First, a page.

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The Art of the Palaeo-Eskimos

Around 5000 years ago, nomadic hunters from northeastern Siberia migrated across the sea ice on Bering Strait to Arctic North America. They adapted successfully to the cold, vast landscape and within several hundred years their descendants had advanced as far as Greenland and Labrador. What we know about their 4000 years of occupation comes primarily from physical evidence left behind. Archaeologists have found a variety of bone and ivory carvings including figurines, icons, amulets and weapons.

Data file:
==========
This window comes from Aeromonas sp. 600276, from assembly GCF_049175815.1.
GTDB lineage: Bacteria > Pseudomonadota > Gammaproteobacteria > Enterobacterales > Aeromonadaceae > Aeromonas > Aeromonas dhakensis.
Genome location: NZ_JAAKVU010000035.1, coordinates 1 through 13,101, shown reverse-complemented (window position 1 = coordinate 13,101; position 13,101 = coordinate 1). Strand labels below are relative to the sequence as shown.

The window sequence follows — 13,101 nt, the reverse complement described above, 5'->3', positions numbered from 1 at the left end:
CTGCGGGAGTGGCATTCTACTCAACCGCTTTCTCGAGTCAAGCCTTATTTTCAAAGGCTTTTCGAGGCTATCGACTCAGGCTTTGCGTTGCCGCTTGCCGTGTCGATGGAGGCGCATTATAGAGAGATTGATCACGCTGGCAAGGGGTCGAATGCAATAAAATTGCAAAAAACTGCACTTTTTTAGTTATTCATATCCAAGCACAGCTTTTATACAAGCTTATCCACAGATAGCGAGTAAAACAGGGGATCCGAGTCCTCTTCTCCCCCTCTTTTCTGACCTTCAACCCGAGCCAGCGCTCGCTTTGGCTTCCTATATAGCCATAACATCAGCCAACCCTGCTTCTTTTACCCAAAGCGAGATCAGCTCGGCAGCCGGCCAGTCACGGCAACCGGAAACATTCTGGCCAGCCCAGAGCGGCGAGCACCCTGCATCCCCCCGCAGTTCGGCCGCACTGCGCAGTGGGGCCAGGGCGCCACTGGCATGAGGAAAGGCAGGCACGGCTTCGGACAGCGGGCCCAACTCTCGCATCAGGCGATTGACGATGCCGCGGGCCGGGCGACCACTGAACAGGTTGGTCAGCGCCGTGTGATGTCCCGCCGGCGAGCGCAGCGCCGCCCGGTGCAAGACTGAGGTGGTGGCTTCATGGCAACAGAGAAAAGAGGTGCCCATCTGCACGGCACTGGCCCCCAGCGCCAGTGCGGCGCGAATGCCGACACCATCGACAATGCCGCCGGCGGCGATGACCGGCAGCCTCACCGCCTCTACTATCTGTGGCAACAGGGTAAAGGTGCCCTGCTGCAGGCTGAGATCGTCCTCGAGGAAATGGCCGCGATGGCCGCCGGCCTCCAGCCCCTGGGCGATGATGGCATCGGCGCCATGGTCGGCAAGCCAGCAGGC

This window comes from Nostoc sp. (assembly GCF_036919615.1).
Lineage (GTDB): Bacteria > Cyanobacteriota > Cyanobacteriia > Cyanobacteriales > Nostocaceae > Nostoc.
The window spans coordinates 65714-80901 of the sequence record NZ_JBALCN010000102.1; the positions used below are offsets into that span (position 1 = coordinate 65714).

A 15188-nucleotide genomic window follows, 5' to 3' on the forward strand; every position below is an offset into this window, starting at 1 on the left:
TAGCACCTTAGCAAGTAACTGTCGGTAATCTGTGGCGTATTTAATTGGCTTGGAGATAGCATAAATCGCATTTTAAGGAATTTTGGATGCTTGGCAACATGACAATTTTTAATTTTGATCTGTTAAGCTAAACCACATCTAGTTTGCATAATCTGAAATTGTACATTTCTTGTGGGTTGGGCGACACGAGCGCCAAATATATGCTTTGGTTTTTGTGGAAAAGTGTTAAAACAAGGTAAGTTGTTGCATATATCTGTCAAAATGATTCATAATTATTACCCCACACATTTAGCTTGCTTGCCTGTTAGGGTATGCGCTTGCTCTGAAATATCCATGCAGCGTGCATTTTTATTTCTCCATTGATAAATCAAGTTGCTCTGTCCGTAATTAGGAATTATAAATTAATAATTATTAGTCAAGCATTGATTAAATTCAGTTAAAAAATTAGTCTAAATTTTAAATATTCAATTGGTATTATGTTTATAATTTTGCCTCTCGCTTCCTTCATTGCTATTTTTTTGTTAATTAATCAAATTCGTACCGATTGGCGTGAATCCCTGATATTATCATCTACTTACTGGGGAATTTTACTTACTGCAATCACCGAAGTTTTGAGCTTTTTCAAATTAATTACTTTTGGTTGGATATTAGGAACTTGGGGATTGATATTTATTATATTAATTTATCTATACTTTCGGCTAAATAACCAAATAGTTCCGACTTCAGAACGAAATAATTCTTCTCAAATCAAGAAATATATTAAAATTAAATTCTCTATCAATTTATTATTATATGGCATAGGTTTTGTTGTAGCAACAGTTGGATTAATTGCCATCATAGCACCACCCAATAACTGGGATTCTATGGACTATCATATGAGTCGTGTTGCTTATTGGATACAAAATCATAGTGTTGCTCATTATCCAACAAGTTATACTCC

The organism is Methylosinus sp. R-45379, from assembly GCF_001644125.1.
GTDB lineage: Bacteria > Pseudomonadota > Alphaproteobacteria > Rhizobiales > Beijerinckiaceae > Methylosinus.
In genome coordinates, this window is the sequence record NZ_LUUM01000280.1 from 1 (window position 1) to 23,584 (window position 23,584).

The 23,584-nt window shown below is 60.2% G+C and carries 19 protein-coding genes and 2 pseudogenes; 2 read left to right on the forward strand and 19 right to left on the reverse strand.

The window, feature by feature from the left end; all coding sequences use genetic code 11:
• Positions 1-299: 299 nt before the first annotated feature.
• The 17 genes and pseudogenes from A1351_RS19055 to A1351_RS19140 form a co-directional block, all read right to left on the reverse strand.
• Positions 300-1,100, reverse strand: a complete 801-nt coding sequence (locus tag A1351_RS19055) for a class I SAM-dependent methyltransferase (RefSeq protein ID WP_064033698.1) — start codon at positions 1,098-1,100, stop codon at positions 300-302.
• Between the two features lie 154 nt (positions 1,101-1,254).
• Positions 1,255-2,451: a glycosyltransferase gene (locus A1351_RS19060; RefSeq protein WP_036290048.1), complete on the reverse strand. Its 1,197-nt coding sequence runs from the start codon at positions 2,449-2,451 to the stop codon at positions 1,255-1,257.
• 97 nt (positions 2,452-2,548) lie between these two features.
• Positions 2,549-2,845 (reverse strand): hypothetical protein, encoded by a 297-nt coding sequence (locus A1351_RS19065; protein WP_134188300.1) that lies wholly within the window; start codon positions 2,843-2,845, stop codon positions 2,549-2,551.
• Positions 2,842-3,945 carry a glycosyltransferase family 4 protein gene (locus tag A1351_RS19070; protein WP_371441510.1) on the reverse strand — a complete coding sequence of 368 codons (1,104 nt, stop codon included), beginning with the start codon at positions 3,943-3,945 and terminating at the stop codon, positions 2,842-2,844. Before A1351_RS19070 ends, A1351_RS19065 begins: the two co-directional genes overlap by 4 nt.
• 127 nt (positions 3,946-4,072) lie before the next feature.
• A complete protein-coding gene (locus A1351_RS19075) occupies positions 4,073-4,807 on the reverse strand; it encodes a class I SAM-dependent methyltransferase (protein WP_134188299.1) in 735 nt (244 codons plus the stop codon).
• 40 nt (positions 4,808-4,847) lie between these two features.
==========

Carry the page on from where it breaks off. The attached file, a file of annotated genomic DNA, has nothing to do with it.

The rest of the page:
Illustrated here is a selection of objects produced by these early Arctic inhabitants, known to anthropologists as Palaeo-Eskimos and, in Inuit tradition, as the Tunit. They reflect an ancient hunting people's belief in a special relationship between humans and animals.

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